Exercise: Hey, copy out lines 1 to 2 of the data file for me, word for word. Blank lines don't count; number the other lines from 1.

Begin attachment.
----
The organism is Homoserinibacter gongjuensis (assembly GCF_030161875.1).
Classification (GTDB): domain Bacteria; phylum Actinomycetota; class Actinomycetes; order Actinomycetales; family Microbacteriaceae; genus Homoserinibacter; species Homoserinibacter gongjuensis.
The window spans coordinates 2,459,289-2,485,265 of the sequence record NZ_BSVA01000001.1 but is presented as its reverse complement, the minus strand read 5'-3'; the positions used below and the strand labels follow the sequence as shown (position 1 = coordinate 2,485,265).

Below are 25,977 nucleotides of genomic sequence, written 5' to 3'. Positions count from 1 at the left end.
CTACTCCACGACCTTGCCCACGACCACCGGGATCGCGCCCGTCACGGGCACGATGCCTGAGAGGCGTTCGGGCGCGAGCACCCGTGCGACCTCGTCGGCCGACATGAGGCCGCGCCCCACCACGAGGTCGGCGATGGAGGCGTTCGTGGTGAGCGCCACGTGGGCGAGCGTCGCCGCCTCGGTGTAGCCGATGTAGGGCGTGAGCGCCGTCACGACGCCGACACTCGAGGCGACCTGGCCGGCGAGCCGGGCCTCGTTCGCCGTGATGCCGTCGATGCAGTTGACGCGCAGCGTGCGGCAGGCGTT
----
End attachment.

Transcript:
The organism is Homoserinibacter gongjuensis (assembly GCF_030161875.1).
Classification (GTDB): domain Bacteria; phylum Actinomycetota; class Actinomycetes; order Actinomycetales; family Microbacteriaceae; genus Homoserinibacter; species Homoserinibacter gongjuensis.